Ultramarathons are the new marathons). The knee jerk response, other than insanity, was that they satisfy the phenomenon of the mid-life crisis. So while many people around the age of 40 feel the need to relive their youth by buying tangible items which to them suggest they are still young enough to have fun, such as a Porsche, or perhaps hang around in locations which infer youth, or more drastically undergo plastic surgery to temporarily give the image of youth, there are those of us who choose to do things which you would normally associate with the young.
After all running in an ultramarathon is considered as participation in an extreme sport. Surely not the domain of the middle aged?
The thing is for anyone who has progress their running life from 5km fun runs, to 10kms, half marathons, full marathons and into the world of Ultrarunning, you will have noticed a difference in the demographics at each distance.
A simple rule of thumb is that the longer the distance the older the bulk of the participants are. I don’t have any specific research other than my own experiences, and would say that the best and most numerous participants at a 10km would be in their mid/late 20s, in a half marathon probably late 20s/early 30s, and for a marathon mid/late 30s. There will always be exceptions, and I have suffered the frustration of being passed by many grey haired folk in marathons, when the normal expectation would be that I should be fitter and stronger.
When you get to Ultramarathons this trend continues, with the most popular and successful age group being in the early 40s (there is some interesting research on this topic in "The Lore of Running" by Tim Noakes) . But is this because we’ve all been busy for the past 10 years raising children, working hard to break the back of a mortgage, or climbing the corporate ladder and simply not had the time to give our health and fitness the time it deserves?
Using my own circle of friends and family as a sample group, this would certainly seem to be the case. About 6-8 years ago most of the people in my peer group led fairly sedentary lives, working long hours, and with little time available to train. The odd game of tennis, or golf, or perhaps running in a 5km race would be the limit of it.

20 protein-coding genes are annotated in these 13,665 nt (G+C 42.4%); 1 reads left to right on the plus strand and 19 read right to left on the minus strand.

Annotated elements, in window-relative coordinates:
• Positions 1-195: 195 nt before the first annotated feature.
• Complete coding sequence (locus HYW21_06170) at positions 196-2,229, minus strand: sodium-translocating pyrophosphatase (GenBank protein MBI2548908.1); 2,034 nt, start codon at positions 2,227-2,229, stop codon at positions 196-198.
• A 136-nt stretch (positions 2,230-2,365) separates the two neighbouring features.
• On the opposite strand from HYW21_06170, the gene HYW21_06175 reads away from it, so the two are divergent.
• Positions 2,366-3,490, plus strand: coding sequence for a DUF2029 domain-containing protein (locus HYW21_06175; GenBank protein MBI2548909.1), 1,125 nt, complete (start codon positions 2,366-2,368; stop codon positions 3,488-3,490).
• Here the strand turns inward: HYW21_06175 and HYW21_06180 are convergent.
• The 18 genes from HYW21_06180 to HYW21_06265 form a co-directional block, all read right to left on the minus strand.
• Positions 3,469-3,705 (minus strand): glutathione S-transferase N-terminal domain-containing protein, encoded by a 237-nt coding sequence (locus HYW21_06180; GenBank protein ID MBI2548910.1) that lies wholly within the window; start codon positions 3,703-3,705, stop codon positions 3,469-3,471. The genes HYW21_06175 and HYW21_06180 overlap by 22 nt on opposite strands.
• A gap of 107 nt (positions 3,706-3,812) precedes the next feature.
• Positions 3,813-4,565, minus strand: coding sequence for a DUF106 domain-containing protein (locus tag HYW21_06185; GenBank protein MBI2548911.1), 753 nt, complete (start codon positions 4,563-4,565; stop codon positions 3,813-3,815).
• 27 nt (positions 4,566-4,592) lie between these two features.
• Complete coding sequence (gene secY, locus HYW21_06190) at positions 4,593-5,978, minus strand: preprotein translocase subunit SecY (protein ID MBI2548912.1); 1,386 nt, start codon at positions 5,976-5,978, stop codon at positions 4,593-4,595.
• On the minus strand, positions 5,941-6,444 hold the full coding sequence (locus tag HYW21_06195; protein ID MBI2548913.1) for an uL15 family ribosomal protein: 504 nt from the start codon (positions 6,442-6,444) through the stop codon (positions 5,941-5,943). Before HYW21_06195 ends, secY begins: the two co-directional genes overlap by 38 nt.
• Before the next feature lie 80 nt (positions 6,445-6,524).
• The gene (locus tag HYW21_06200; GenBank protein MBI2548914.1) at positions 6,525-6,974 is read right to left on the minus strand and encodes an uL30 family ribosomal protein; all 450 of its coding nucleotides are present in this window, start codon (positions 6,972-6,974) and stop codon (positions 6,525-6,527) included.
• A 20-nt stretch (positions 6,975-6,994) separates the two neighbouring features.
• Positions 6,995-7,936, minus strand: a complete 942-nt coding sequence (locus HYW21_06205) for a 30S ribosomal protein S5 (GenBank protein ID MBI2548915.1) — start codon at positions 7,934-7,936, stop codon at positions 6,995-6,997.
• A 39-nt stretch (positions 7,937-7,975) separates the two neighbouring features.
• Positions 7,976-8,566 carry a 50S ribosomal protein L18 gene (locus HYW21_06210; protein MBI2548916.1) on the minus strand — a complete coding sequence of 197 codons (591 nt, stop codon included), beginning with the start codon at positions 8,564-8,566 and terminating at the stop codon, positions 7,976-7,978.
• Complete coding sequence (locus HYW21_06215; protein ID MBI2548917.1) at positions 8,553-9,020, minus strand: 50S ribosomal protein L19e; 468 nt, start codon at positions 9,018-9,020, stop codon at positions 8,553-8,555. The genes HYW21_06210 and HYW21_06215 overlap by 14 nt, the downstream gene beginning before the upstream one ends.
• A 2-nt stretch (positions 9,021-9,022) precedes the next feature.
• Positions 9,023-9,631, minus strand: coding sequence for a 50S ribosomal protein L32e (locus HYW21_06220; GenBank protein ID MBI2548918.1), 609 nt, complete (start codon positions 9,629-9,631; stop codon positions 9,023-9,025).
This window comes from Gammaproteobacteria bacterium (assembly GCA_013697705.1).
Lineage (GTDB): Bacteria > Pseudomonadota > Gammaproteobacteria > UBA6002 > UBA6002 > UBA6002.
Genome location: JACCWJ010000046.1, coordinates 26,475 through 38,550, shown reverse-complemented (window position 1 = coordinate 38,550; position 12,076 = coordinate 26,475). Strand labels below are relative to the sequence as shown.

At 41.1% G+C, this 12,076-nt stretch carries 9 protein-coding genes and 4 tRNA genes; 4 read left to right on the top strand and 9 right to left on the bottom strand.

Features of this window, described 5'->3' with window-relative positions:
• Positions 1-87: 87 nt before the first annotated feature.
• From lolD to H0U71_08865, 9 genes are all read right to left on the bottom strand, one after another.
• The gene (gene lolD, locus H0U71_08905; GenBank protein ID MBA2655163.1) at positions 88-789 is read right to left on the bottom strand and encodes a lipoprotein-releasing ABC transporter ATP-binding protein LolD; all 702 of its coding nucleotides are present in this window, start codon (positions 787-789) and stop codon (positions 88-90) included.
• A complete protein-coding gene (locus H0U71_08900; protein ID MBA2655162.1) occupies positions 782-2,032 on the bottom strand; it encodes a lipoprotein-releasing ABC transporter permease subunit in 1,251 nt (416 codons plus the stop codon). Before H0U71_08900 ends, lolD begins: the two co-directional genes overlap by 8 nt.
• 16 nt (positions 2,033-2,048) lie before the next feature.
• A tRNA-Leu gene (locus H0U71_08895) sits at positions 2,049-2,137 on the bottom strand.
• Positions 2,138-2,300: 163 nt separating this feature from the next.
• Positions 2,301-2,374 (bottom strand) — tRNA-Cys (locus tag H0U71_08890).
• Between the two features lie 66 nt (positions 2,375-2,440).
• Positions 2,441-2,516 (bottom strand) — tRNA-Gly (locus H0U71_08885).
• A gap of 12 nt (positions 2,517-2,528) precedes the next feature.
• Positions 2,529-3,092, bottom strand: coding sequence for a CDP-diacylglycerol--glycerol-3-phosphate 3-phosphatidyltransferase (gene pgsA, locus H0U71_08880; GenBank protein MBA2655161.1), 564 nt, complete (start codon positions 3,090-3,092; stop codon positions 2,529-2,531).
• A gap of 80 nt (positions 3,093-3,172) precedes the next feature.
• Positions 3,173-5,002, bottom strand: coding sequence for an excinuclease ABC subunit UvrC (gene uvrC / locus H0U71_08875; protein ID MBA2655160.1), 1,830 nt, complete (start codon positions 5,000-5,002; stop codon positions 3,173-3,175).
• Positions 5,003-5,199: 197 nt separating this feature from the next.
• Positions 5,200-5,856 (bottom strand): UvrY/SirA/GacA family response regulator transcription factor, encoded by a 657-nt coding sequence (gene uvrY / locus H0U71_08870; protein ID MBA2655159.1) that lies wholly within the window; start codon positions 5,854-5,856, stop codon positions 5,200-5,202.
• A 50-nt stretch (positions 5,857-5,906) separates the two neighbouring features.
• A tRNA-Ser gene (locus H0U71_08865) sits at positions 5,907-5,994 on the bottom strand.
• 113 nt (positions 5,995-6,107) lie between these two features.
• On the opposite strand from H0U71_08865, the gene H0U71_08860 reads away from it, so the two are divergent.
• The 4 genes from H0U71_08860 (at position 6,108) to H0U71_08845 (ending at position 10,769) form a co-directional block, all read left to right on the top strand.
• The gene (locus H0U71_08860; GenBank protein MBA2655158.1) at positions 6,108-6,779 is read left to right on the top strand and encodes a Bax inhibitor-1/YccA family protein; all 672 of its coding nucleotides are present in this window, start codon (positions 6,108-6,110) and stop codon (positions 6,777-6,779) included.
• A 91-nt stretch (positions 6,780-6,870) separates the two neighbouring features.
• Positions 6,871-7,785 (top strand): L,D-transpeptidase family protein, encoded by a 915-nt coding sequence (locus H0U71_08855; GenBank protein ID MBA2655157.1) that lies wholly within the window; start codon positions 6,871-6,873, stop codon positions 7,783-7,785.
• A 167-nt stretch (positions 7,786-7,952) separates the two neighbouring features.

Within the last 3 years my immediate group of friends has made healthy activities part of their daily and weekly routines, taking part in triathlons, endurance cycling, competitive tennis, and being active gym memberships (actually going to the gym as opposed to just paying for the membership and thinking that is enough to stay healthy!). I personally got back into running after a hiatus of a few years, and then returned running more challenging, longer events. In the process I my weight has dropped by nearly 15kgs (32lbs), my blood pressure from 140/80 to 115/60 and my resting HR from 60bpm to 40bpm.
So rather than trying to buy something to make me look younger, I’ve effectively reversed the ageing process – and all thanks to running! Not only do you get the obvious physiological benefits, there are a number of psychological gains too such as the increased level of natural endorphins (your brain’s “happy chemical”) and reduced stress (physical exercise is a recognised treatment for depression and related conditions).
The thing is though while ultrarunning, or any running for that matter, can help fulfil those urges of a mid-life crisis, the reason that the mid 40’s is the most popular age for ultra marathons is more a result of the effects of ageing. It’s well documented that as we age our performance at shorter distance events is reduced, but our endurance improves. However, if my predictions from last week’s posting are proved correct, then there will be more and more younger participants at ultra distance events. The one thing we can be sure of is that there will not be an influx of teenagers to these events as they could not get out of bed early enough to get their entry in!
“You will never find the time for anything. If you want time, you must make it.” - Charles Bixton